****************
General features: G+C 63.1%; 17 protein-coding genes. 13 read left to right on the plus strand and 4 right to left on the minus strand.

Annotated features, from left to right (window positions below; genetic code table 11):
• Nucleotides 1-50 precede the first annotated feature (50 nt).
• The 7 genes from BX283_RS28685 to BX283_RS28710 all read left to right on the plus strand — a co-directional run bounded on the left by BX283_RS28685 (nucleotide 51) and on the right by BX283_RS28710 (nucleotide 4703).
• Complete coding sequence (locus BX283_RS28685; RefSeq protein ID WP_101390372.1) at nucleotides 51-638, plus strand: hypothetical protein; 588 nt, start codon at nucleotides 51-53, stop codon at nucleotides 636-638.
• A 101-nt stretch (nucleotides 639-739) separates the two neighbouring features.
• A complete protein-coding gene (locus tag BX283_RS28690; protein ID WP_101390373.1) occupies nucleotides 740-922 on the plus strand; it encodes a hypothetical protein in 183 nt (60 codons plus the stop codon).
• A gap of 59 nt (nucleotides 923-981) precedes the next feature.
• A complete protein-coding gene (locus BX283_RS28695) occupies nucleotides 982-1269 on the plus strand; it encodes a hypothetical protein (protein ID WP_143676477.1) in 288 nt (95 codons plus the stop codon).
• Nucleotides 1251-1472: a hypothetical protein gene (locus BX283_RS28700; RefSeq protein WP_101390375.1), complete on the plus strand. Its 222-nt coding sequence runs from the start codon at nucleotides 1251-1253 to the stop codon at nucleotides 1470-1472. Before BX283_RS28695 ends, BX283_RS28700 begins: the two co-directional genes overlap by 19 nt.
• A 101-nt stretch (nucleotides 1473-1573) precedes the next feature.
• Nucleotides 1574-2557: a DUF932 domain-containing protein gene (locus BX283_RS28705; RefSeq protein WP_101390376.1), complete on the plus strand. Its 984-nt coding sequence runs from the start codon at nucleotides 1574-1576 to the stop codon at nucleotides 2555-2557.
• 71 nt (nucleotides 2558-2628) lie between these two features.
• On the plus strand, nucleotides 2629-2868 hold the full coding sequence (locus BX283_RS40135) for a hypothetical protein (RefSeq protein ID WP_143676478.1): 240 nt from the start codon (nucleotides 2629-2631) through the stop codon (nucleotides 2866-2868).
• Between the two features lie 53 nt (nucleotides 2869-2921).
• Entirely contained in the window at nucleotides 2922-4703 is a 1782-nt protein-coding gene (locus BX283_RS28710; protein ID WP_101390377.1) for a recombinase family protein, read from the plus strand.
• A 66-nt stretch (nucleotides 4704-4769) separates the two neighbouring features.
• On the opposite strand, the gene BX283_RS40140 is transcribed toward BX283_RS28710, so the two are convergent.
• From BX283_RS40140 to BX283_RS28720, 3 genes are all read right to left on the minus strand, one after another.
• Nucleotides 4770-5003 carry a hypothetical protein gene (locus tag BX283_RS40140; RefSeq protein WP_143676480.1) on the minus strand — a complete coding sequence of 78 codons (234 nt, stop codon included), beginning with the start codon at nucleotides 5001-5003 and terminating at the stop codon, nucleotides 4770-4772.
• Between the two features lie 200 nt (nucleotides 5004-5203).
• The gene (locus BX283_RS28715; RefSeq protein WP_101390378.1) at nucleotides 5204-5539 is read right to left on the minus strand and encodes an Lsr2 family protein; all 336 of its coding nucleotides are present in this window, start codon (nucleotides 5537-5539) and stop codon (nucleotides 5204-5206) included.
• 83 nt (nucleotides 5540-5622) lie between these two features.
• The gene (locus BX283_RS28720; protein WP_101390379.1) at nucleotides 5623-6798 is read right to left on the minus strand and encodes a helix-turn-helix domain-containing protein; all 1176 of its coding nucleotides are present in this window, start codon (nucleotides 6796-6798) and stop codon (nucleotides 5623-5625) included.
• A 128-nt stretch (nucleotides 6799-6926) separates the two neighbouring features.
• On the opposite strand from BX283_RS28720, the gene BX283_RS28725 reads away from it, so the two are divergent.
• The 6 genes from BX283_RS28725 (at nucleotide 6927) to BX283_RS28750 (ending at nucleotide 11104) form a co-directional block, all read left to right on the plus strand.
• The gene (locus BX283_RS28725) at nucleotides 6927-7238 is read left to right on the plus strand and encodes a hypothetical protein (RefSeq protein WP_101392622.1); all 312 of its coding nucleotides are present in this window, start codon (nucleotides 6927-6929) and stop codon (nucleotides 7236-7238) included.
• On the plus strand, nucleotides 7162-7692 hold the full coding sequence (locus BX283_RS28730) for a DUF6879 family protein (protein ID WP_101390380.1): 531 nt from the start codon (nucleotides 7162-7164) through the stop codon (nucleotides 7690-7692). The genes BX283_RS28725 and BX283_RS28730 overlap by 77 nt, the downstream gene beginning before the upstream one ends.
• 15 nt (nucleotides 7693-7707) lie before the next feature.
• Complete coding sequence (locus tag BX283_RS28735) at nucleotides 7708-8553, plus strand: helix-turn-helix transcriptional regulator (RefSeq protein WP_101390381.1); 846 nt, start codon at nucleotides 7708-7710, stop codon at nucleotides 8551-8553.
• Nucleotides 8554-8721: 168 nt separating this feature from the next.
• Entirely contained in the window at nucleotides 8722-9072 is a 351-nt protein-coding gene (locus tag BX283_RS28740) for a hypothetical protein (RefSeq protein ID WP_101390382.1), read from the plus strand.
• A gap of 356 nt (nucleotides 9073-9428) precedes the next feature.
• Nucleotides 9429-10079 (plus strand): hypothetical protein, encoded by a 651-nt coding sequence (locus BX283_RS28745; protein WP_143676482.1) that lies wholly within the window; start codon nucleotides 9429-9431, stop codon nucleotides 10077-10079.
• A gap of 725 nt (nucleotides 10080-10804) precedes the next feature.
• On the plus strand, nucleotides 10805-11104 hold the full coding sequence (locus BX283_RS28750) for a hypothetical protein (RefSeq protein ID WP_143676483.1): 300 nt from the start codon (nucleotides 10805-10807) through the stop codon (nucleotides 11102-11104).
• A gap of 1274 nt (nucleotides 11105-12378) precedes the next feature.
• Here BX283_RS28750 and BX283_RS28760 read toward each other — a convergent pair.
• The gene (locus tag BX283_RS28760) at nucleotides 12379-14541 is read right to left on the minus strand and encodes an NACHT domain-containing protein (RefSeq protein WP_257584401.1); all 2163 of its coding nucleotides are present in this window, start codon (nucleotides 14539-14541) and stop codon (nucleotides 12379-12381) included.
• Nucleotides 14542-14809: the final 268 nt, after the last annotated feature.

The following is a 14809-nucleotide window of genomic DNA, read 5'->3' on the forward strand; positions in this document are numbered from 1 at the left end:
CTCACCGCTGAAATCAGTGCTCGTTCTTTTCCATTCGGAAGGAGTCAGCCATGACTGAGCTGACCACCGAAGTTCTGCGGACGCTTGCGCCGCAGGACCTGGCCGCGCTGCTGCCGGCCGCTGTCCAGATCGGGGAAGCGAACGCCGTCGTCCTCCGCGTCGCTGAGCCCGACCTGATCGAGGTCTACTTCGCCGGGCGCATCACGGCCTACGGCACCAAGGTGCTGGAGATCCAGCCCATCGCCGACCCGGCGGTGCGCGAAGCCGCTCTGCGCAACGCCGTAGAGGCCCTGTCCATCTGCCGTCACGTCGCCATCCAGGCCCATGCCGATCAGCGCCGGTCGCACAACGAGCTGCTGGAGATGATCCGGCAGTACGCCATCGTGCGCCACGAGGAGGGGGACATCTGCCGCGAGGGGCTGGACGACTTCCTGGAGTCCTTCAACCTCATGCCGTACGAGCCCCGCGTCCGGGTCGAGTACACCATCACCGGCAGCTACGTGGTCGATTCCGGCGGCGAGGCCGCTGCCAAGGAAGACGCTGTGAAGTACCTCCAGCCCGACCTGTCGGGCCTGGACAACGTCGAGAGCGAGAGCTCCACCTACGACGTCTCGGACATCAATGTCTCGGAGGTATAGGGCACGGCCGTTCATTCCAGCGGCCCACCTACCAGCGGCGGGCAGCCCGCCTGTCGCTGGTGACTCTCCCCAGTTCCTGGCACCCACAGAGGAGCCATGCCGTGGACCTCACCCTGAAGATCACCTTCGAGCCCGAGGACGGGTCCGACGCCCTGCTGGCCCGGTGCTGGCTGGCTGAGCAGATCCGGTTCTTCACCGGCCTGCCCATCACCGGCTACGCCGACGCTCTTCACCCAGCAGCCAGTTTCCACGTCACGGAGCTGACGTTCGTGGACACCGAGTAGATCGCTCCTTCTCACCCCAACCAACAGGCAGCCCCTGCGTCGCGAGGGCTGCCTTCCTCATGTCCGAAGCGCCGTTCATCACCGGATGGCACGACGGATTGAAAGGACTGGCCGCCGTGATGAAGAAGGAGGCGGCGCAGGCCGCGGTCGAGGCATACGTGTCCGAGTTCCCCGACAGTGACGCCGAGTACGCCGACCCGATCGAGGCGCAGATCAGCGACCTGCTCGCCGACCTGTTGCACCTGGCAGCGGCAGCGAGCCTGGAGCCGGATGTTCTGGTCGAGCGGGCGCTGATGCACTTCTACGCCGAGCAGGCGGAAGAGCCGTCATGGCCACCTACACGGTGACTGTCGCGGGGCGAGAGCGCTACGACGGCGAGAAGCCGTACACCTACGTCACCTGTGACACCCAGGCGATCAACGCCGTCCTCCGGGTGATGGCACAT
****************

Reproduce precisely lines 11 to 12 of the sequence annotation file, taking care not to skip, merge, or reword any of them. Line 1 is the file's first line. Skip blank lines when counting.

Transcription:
• A 101-nt stretch (nucleotides 1473-1573) precedes the next feature.
• Nucleotides 1574-2557: a DUF932 domain-containing protein gene (locus BX283_RS28705; RefSeq protein WP_101390376.1), complete on the plus strand. Its 984-nt coding sequence runs from the start codon at nucleotides 1574-1576 to the stop codon at nucleotides 2555-2557.